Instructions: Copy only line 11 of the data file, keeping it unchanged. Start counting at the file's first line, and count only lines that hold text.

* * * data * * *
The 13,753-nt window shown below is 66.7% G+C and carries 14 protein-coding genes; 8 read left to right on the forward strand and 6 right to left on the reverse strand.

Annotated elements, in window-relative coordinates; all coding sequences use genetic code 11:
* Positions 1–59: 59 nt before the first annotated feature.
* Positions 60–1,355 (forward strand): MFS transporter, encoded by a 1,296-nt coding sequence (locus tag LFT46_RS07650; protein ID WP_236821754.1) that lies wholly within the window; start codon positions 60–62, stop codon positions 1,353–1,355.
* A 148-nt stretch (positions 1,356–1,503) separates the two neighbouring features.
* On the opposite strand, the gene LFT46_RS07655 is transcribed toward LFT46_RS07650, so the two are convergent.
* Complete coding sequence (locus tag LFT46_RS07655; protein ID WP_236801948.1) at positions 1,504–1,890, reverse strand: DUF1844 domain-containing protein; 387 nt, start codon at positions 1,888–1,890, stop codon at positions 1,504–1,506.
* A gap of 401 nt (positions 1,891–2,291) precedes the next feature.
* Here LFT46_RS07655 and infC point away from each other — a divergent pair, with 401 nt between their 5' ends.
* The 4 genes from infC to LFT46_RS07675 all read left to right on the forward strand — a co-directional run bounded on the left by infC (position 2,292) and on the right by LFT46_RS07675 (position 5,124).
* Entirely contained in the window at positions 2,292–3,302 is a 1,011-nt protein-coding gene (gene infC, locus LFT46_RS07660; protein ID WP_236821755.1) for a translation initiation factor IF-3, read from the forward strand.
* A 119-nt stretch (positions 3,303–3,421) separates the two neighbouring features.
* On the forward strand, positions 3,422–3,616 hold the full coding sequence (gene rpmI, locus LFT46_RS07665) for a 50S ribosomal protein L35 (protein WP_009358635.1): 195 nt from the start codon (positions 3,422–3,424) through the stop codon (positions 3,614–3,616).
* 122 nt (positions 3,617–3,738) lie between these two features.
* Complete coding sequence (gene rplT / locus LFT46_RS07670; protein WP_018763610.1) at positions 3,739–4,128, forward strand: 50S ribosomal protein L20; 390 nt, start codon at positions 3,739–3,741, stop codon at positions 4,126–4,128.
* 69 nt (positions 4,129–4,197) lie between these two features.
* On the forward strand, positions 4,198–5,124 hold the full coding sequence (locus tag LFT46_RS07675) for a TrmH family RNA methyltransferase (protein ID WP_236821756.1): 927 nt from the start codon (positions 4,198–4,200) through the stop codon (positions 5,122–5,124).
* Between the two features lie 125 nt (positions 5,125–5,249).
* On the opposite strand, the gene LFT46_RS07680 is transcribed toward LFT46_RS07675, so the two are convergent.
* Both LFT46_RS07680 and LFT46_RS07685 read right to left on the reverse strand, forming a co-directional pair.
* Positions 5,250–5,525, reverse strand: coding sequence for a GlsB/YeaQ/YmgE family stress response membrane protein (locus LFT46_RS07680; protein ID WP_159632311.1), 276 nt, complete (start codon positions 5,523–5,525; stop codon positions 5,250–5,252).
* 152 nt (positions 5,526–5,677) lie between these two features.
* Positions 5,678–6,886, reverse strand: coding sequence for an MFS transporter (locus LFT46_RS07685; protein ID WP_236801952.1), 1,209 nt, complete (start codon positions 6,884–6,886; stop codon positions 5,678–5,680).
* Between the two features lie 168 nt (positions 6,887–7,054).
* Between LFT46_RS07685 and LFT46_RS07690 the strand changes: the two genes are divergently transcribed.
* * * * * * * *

* Entirely contained in the window at positions 2,292–3,302 is a 1,011-nt protein-coding gene (gene infC, locus LFT46_RS07660; protein ID WP_236821755.1) for a translation initiation factor IF-3, read from the forward strand.